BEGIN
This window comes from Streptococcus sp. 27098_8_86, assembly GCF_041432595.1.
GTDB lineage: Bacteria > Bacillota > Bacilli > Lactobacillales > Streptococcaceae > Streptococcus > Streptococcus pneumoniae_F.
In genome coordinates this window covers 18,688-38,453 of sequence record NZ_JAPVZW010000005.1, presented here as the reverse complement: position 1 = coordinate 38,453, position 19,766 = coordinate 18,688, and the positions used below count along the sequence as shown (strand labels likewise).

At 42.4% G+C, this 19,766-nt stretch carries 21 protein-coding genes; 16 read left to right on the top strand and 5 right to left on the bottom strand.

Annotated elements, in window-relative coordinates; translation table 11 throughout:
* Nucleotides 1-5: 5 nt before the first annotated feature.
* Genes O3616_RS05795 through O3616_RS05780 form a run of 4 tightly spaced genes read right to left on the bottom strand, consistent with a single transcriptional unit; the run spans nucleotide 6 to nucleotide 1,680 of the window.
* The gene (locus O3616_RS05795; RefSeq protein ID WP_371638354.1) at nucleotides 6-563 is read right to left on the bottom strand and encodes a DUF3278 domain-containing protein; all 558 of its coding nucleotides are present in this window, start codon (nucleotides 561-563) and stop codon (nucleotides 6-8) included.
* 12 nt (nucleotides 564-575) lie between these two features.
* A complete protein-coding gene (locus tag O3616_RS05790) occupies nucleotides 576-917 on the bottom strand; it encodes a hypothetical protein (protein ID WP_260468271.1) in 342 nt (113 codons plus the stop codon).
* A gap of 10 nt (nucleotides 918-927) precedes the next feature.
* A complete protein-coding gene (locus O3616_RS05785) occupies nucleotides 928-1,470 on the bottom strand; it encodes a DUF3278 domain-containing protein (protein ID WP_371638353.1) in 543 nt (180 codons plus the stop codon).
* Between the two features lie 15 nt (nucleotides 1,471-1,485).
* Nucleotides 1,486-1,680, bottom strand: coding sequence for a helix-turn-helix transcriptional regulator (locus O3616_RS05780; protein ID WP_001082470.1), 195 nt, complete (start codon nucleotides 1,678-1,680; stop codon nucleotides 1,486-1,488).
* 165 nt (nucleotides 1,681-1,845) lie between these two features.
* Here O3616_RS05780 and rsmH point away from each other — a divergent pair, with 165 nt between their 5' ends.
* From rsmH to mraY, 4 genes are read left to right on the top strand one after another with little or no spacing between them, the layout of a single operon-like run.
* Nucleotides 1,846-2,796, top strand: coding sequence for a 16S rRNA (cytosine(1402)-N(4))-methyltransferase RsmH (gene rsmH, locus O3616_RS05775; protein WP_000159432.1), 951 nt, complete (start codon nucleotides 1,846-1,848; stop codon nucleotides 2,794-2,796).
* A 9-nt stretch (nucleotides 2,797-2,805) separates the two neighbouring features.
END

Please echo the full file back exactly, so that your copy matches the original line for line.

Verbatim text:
This window comes from Streptococcus sp. 27098_8_86, assembly GCF_041432595.1.
GTDB lineage: Bacteria > Bacillota > Bacilli > Lactobacillales > Streptococcaceae > Streptococcus > Streptococcus pneumoniae_F.
In genome coordinates this window covers 18,688-38,453 of sequence record NZ_JAPVZW010000005.1, presented here as the reverse complement: position 1 = coordinate 38,453, position 19,766 = coordinate 18,688, and the positions used below count along the sequence as shown (strand labels likewise).

At 42.4% G+C, this 19,766-nt stretch carries 21 protein-coding genes; 16 read left to right on the top strand and 5 right to left on the bottom strand.

Annotated elements, in window-relative coordinates; translation table 11 throughout:
* Nucleotides 1-5: 5 nt before the first annotated feature.
* Genes O3616_RS05795 through O3616_RS05780 form a run of 4 tightly spaced genes read right to left on the bottom strand, consistent with a single transcriptional unit; the run spans nucleotide 6 to nucleotide 1,680 of the window.
* The gene (locus O3616_RS05795; RefSeq protein ID WP_371638354.1) at nucleotides 6-563 is read right to left on the bottom strand and encodes a DUF3278 domain-containing protein; all 558 of its coding nucleotides are present in this window, start codon (nucleotides 561-563) and stop codon (nucleotides 6-8) included.
* 12 nt (nucleotides 564-575) lie between these two features.
* A complete protein-coding gene (locus tag O3616_RS05790) occupies nucleotides 576-917 on the bottom strand; it encodes a hypothetical protein (protein ID WP_260468271.1) in 342 nt (113 codons plus the stop codon).
* A gap of 10 nt (nucleotides 918-927) precedes the next feature.
* A complete protein-coding gene (locus O3616_RS05785) occupies nucleotides 928-1,470 on the bottom strand; it encodes a DUF3278 domain-containing protein (protein ID WP_371638353.1) in 543 nt (180 codons plus the stop codon).
* Between the two features lie 15 nt (nucleotides 1,471-1,485).
* Nucleotides 1,486-1,680, bottom strand: coding sequence for a helix-turn-helix transcriptional regulator (locus O3616_RS05780; protein ID WP_001082470.1), 195 nt, complete (start codon nucleotides 1,678-1,680; stop codon nucleotides 1,486-1,488).
* 165 nt (nucleotides 1,681-1,845) lie between these two features.
* Here O3616_RS05780 and rsmH point away from each other — a divergent pair, with 165 nt between their 5' ends.
* From rsmH to mraY, 4 genes are read left to right on the top strand one after another with little or no spacing between them, the layout of a single operon-like run.
* Nucleotides 1,846-2,796, top strand: coding sequence for a 16S rRNA (cytosine(1402)-N(4))-methyltransferase RsmH (gene rsmH, locus O3616_RS05775; protein WP_000159432.1), 951 nt, complete (start codon nucleotides 1,846-1,848; stop codon nucleotides 2,794-2,796).
* A 9-nt stretch (nucleotides 2,797-2,805) separates the two neighbouring features.